- By any definition, the death of Steve McNair is tragic – another celebrity gone far too young through less than natural causes. But watching the coverage of his death, the investigation into his murder, and his funeral over the weekend, I noticed one significant difference from most of the recent deaths in the media. McNair was killed by his 20-yr-old girlfriend, who then shot herself, While it was noted that McNair was married with children, you’ve seen very little of them. I don’t know if it was a deliberate decision by the news media (unlikely), a result of the actions of the family during this period (possibly) or just luck, but the wife and kids have avoided the media circus that traditionally enveloped anyone near the celebrity in question. In this case, that’s a great thing, since they really aren’t the story and shouldn’t be forced to deal with the grief and embarrassment in public. I’d like to think that somehow the media recognized that sticking a microphone and camera into the widow’s face and questioning her about her husband’s girlfriend on the way to the funeral was wrong. I guess we’ll see, but I’m not holding out a lot of hope for next time.
July 1, 2009
Here’s the line I’d like to be able to use to start this entry:
Saturday marks the beginning of the greatest sporting event on earth, the Tour de France.
There was a time when I’d have had no problem making that statement. Just on sheer numbers alone, Le Tour makes most athletic events pale by comparison. During the course of three weeks in the July heat, 180 riders will cover 3500 kilometers of French plains and alps. With only 2 rest days, it’s as difficult and daunting mentally as physically. These are the greatest athletes in the world … period.
Problem is, like any high-end athletic competition, Le Tour has been plagued by scandal. Long before there were drug tests, there were drug takers in the Tour. Amphetamine use was so bad at one point that riders died in the saddle, and some of the most sophisticated designer performance enhancing drugs were created for Le Tour. The late ’90s were particularly difficult, with entire teams banned from the event for blood doping.
The appearance of a post-cancer Lance Armstrong and his dominant US Postal Service team quieted the storm for the seven Tours he won, but as soon as he retired the controversy returned. The winner of the 2006 event, Floyd Landis, had his title taken away after a positive drug test late in the event, and Michael Rasmussen was kicked out while leading the 2007 Tour after apparently dodging the drug testers. So many leading riders didn’t even enter last year’s event that it ultimately came down to a battle of relative unknowns for the prized maillot jaune.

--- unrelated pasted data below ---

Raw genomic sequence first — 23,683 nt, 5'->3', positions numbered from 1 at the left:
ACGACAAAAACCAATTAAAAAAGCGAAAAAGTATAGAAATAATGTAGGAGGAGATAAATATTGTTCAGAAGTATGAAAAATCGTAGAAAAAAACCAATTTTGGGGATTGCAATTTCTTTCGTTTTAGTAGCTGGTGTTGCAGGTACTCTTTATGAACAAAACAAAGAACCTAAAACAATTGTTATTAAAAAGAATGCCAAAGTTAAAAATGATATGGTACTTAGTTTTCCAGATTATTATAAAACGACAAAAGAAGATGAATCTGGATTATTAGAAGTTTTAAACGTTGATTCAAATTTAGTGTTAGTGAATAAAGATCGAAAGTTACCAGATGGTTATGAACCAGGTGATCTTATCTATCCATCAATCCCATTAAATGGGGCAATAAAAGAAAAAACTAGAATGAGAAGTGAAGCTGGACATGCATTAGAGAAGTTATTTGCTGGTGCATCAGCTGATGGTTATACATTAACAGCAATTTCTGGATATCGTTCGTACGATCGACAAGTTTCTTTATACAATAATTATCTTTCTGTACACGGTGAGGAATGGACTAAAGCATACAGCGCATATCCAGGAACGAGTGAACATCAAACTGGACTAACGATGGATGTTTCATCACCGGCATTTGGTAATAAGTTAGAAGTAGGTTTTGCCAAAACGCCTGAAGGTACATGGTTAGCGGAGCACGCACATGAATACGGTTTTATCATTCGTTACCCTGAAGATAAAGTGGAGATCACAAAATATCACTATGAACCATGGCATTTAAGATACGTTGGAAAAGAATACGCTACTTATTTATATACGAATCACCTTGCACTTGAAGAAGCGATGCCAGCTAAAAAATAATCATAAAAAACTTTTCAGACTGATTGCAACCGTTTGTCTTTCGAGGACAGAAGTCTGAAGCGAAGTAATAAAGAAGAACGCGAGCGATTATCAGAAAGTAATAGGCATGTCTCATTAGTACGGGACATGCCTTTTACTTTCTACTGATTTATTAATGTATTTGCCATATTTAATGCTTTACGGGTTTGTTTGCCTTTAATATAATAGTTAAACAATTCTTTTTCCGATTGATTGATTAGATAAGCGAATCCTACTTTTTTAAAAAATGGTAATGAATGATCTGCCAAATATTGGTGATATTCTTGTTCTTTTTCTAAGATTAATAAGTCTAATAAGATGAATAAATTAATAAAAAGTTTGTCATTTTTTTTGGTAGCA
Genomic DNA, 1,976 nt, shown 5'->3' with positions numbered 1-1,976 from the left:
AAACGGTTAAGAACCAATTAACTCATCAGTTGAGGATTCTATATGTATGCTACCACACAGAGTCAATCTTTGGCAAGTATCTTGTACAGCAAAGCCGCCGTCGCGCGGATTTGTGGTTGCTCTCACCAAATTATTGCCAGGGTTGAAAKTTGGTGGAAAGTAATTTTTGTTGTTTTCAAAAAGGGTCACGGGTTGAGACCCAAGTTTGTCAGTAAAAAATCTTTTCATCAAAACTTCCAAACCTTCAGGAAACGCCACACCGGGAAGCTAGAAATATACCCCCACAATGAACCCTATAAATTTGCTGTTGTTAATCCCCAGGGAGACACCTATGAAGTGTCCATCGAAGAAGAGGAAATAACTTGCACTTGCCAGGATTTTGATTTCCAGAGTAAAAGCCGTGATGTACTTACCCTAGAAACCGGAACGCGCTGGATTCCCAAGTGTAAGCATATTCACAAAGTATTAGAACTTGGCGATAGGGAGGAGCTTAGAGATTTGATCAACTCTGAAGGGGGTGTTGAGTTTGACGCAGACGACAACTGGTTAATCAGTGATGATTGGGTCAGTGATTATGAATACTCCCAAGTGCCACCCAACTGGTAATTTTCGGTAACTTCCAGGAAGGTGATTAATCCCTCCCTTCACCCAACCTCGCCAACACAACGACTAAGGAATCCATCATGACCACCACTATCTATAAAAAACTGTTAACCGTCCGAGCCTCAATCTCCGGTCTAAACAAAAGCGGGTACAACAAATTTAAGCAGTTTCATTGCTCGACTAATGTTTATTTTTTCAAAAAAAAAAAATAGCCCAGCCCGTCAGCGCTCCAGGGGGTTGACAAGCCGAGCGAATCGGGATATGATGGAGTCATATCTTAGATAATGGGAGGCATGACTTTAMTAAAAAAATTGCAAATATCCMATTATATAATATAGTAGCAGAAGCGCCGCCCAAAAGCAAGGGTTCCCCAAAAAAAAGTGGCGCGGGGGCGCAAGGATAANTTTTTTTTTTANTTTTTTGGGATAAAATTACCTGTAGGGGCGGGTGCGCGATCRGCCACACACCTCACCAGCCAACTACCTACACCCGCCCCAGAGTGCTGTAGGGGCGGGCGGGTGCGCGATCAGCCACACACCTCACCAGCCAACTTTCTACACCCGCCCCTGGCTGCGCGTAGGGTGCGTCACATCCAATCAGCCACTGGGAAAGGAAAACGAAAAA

But, as they say, what’s old can be new again, and there’s a “new” rider in the 2009 event – Lance Armstrong himself. Returned from a three-year retirement, Armstrong is riding for a revamped Astana squad – the very same team kicked out of the 1998 event for doping. But this is very much Armstrong’s team, led by old friend Johan Bruyneel and populated by faces familiar to fans of the Posties’ Blue Train. Lance has said that he’s not in the race to win, but rather to continue to raise awareness of the battle to cure cancer, and Astana indeed has a pair of potential podium finishers in Levi Leipheimer and Alberto Contador, the 2007 TdF winner. But Lance has looked remarkably racy in his comeback events, the Tour of California and the Giro d’Italia, and if he gets his shot you know he’s gonna take it. If nothing else, it should bring back the star power sorely lacking in the last few years.
As a side note, we’re going to try the Tour de Stance once again this year. Readers of the SCMO Fishing News back before we calved off the MarlinBlog will recall that about five years ago I mirrored the riding of the tour, getting out on the bike each of the 21 riding days of the event. Of course, I was a much bigger, less fit person than I am now, so if we’re gonna do this we need to do it right. I’ll definitely mimic the type of stage – flat, mountain or time trial – but I need to figure out the right way to determine the distance for each day. And, since I’ll be out fishing this weekend, I need to work in a couple of double days to make up for the two stages I’ll miss. But those are just details – the key is to get out and ride!
Should be fun …